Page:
For the week ending 13 April 2024 / 5 Nissan 5784

5784 - The Year of the Rare Haftarah Part II

by Rabbi Yehuda Spitz
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As discussed in the OhrNet to Parashas Vayigash, our current year, 5784, is quite a rare one indeed. Over the course of this special year, not just one, but three out of the six rarest haftaros are leined. The next time this will occur is in another seventeen years, in 5801/2040. But first, a bit of background is in order.

According to the Abudraham and Tosafos Yom Tov, the haftaros were established when the wicked Antiochus IV (infamous from the Chanukah miracle) outlawed public reading of the Torah. The Chachamim of the time therefore established the custom of reading a topic from the Nevi’im similar to what was supposed to be read from the Torah. Even after the decree was nullified, and even prior to the Gemara’s printing, this became minhag Yisrael.

Most haftaros share some similarity with at least one concept presented in the Torah reading. The Gemara Megillah (29b-31a) discusses the proper haftarah readings for the various holidays throughout the year, which are rather related to the holiday and generally trump a weekly haftarah. But it is not just Yomim Tovim that may “knock off” a regular haftarah, but special Shabbosos, and usually, even if Rosh Chodesh falls out on Sunday. Hence, practically speaking, there are several haftaros that almost never get a chance to be leined publicly.

But, as mentioned previously, this year, three out of the six rarest haftaros are leined. They are the haftaros of Parashas Mikeitz (at the end of sefer Bereishis), Parashas Tazria, and Parashas Kedoshim (both in sefer Vayikra).

As discussed in Part 1 of this series, this year, the haftarah of Parashas Mikeitz was actually leined. In fact the next time “Vayikatz Shlomo” (Melachim I Ch. 3:15), discussing the wisdom of Shlomo HaMelech – ordering to cut the disputed baby in half in order to determine his real mother, is the second rarest haftarah Ashkenazim read, averaging being read only once in ten years. The next time this haftarah is slated to be read is in another 17 years in 5801/2040.

This week, Parashas Tazria, the second rare haftarahV’ish ba,” (Melachim II Ch. 4:42) will be read. Although statistically speaking, it is on average read every 6 years (16.32% of the time), nevertheless, it practically has not been leined in 21 years – since 5763/2003! There are several reasons for this. The common minhag is that when the Parshiyos of Tazria and Metzora are read together - which they are in a standard year; they are only leined separately in a leap year - only the haftarah of the latter Parashah is read.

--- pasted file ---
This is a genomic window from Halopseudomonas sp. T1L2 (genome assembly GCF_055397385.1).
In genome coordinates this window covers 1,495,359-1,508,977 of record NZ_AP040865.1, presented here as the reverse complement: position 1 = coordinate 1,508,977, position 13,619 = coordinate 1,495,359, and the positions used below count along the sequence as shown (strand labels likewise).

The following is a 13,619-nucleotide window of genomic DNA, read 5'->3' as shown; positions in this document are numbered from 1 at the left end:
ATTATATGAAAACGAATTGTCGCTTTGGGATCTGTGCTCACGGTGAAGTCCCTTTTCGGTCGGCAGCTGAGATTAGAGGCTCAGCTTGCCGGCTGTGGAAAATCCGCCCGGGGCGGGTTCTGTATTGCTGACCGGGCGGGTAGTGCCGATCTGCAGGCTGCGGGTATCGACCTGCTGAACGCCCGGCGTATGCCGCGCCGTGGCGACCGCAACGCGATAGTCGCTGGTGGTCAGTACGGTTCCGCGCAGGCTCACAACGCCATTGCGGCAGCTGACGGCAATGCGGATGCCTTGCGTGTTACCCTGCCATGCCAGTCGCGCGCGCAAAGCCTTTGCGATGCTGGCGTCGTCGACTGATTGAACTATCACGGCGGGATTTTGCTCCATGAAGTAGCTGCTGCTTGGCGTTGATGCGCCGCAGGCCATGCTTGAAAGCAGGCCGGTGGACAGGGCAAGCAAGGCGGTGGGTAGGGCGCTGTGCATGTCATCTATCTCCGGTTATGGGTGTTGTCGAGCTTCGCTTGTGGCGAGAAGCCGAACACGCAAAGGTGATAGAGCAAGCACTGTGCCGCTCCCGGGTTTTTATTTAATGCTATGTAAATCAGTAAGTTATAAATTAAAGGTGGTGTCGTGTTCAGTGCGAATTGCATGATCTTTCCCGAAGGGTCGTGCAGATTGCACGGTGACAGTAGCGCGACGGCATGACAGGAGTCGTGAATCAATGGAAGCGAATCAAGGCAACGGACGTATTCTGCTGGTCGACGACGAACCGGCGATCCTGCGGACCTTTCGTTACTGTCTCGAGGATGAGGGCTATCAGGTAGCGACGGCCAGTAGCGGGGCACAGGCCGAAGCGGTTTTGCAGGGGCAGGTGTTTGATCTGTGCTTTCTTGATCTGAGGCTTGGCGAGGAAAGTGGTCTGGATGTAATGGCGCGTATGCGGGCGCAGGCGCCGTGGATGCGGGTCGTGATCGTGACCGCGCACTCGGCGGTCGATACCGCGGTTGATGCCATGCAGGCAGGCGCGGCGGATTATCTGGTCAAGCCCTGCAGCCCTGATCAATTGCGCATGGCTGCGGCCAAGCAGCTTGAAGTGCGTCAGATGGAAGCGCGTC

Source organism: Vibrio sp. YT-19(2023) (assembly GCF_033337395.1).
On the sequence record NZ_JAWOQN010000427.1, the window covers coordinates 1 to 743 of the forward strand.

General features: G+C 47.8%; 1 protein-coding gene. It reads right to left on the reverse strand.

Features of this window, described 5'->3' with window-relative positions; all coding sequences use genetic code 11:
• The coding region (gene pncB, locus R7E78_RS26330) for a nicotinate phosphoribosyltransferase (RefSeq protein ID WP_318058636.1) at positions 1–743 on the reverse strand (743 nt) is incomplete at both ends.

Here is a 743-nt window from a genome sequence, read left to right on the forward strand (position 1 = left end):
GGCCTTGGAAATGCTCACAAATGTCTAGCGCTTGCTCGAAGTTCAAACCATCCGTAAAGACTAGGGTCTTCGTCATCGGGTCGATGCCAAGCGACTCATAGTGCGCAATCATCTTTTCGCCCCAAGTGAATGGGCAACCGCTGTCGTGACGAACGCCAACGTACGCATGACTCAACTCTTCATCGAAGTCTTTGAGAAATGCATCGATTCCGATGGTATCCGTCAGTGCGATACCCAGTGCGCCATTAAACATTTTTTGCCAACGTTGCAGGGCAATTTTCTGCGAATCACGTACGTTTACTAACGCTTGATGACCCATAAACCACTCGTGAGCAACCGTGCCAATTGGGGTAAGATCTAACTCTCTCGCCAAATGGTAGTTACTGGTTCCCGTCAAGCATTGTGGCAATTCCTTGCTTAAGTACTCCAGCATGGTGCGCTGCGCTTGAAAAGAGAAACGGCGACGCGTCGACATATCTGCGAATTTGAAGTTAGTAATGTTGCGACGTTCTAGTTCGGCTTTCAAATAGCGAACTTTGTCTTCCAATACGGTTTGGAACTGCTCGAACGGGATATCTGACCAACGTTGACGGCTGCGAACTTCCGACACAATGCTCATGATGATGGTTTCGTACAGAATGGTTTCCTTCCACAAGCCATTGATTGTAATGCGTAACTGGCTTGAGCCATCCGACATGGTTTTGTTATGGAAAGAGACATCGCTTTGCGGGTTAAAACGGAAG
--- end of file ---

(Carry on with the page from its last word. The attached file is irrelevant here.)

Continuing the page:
Although there is some debate about this among the Rishonim, this position is codified as the proper ruling by both the Shulchan Aruch (Orach Chaim 284:7) and Rema (Orach Chaim 428:8), and as far as this author knows, this was accepted by all of Klal Yisrael. The main reason this is so is to enable reading a haftarah similar to what was just concluded in the Torah leining, which translates to the second parashah that was just finished, and not the first parashah. So we see that generally speaking, whenever there is a double parashah, the haftarah of the second parashah is read, as that is the Torah reading that we just concluded. However, this means it is only possible for Tazria’s haftarah to be read in a leap year, which occurs only 7 out of 19 years.

Moreover, Tazria can also be Parashas HaChodesh, which as a special haftarah reading, would also trump its leining. That, plus the preponderance of Shabbos Rosh Chodesh or Rosh Chodesh falling on Sunday, both of which would preclude it from being leined, make this year’s Tazria’s stand-alone haftarah quite a rare read, indeed.

However, the calendarical-minded among us who appreciate rarities and statistics need not fret, as we will thankfully not have to wait another 21 years to hear Tazria’s haftarah. In fact, in the upcoming leap years, Tazria’s haftarah will be read somewhat often – in 5787, 5790, 5793, and then, after an 8 year break, again in 5801.

The remaining rare haftarah, and the reasons detailing why it will be specifically read this year, will be IY”H be discussed closer to the time it will be read.

Rav Samson Raphael Hirsch famously wrote that “the Jew’s catechism is his calendar.” It is this author’s wish that by showcasing the uniqueness of our calendar year and its rare haftaros, this article will help raise appreciation of them and our calendarical customs.

This author wishes to thank R’ Yosef Yehuda Weber, author of ‘Understanding the Jewish Calendar,’ for originally ‘tipping me off’ as to the rare haftaros being leined this year, as well as for being a fount of calendarical knowledge.

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